A somewhat surprising choice. Chad Griffin, President of the Board of the American Foundation for Equal Rights (AFER), the organization behind the Prop 8 lawsuit, isn’t from the inside-the-beltway gay groupthink crowd.
NOTE FROM JOHN: I never expected to say this about the next HRC President, but I’m thrilled that it’s Chad. In addition to Chad’s record at AFER, Joe and I got to spend some time with him last year and he’s quite impressive. He’s smart as hell, excellent on camera (how many national leaders do we have that are?), has a serious grasp on politics (something HRC, and we, need), and being young(ish) he’s hopefully more open to working with the gay Netroots than his predecessor. I’m really quite surprised that they picked Chad, and that Chad picked HRC.
I suspect we’ll hear some concerns about Chad not being a very “diverse” candidate. And while in some quarters of the community it’s become a cliché to hate on gay white males, it is a valid goal to seek diversity among our leaders (I for one think it would have been interesting, and politically useful, had HRC picked someone who’s black). The question remains: Is Chad the best choice for the job of the candidates available? And it’s hard not to respond with a hearty “hell yeah.”
A gay political friend, who is no friend of HRC, put it best in an email to me: “I think I might start to care about HRC again.”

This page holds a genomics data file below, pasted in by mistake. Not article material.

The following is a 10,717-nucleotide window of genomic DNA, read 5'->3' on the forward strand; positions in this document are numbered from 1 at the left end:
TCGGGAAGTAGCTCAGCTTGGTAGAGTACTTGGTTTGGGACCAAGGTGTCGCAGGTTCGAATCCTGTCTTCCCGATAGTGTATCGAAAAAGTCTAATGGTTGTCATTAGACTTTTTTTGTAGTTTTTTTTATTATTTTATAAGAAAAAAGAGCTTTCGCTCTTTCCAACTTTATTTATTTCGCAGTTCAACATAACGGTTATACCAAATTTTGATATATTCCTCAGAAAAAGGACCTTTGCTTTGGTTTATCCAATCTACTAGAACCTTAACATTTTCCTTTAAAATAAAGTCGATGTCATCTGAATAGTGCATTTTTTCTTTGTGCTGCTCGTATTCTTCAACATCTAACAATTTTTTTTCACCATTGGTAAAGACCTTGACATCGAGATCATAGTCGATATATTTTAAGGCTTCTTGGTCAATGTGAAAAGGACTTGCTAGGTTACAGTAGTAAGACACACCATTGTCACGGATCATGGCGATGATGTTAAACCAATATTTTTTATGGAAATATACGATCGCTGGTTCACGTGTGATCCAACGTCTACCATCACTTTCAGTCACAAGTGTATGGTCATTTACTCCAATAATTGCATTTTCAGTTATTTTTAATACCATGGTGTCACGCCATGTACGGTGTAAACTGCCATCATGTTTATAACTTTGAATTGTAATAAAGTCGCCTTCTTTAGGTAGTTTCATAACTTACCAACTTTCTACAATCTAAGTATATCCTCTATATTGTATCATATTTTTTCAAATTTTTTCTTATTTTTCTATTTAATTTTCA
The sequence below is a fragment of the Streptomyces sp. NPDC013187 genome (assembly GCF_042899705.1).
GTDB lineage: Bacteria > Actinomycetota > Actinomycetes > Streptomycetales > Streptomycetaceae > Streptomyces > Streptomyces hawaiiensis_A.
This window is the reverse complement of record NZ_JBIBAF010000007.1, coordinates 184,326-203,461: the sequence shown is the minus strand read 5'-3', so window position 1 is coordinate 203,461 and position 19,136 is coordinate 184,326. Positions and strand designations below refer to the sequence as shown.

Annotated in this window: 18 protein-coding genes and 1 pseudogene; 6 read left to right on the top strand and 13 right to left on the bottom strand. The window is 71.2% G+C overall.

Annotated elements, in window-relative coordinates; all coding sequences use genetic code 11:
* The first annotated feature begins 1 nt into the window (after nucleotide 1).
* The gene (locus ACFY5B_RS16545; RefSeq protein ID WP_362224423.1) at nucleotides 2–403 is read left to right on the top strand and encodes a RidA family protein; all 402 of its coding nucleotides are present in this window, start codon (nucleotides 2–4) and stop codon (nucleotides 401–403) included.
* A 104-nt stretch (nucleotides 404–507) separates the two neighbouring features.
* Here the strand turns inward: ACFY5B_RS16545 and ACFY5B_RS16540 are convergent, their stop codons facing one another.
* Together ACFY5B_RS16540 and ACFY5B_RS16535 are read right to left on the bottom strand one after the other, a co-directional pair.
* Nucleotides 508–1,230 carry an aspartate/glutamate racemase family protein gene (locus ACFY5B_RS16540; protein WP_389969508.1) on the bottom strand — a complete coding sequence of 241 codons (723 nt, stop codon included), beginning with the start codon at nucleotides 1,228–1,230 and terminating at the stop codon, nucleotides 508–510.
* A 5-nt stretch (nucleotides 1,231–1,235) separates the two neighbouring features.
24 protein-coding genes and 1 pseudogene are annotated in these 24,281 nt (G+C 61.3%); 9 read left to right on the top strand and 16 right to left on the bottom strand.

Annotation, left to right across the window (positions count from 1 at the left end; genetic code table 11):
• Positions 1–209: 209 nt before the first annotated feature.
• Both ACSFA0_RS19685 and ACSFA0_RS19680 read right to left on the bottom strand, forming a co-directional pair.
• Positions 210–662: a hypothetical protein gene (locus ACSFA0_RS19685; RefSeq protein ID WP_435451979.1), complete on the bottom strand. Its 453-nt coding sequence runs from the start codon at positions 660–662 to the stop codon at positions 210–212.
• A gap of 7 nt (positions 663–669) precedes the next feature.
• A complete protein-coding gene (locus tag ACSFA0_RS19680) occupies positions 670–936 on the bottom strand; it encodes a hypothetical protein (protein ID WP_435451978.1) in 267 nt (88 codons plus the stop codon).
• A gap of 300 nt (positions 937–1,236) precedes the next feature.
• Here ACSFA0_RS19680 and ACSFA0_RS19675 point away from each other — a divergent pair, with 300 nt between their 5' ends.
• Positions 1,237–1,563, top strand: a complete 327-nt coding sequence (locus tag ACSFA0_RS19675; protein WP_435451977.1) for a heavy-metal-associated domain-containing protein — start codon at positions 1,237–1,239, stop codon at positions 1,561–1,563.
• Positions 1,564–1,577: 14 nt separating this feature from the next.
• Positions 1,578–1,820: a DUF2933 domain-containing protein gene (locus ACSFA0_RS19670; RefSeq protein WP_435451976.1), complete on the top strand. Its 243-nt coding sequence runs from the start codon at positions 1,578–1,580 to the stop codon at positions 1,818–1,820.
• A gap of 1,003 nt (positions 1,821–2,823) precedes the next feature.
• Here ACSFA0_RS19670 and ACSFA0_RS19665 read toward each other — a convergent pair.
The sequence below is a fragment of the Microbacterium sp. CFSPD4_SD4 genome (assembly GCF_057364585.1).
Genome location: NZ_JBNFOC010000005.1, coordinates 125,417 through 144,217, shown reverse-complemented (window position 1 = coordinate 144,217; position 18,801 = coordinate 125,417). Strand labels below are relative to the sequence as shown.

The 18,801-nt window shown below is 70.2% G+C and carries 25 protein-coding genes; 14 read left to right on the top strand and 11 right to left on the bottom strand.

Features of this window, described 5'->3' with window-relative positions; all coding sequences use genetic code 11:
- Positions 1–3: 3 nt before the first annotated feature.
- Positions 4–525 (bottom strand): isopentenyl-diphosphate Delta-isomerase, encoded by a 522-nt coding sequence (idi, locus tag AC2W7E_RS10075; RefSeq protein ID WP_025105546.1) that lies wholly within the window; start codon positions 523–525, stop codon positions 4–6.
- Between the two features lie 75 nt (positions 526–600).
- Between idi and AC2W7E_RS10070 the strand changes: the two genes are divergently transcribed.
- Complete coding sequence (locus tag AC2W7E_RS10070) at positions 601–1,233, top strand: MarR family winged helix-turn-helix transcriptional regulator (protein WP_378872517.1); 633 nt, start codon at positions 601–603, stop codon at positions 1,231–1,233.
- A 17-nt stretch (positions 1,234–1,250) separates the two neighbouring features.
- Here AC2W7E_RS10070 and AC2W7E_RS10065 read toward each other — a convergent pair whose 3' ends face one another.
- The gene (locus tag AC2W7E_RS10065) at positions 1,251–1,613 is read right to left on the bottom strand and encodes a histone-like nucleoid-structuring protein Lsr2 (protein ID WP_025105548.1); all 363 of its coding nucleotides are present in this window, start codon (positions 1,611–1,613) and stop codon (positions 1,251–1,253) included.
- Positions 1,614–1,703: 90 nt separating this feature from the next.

Chad Griffin, the Los Angeles-based political consultant whose central role in the Proposition 8 lawsuit turned him into a national LGBT rights figure, has been named president of the Human Rights Campaign.
A major fundraiser for the Obama campaign who began his career in the early days of the Clinton White House, Griffin will replace current president Joe Solmonese at the helm of the $40 million organization on June 11, HRC announced Friday following a board of directors vote. Solmonese, who joined HRC as president in 2005 and said in August that he would leave after his contract expires at the end of this month, will continue in his role until June. Solmonese was named a national co-chair for the Obama campaign last month.
In its pick of Griffin as president, HRC has chosen someone who was shaped from an early age by Washington political culture yet who is not defined by it, having spent the vast majority of his career outside the Beltway. Griffin, 38, is a fervent supporter of President Obama with personal ties to White House officials, but has pushed the bipartisan case for marriage equality, notably hiring former George W. Bush solicitor general Theodore Olson to co-lead the Prop. 8 suit and aligning with conservatives including gay former Republican National Committee chair Ken Mehlman, who has raised money for the legal effort. Griffin has been openly critical of the president’s evolving position on marriage equality, calling Obama’s indicated support for state’s rights on deciding who can marry “a step backwards.” And, central to the job, Griffin has a proven ability to be a formidable fundraiser.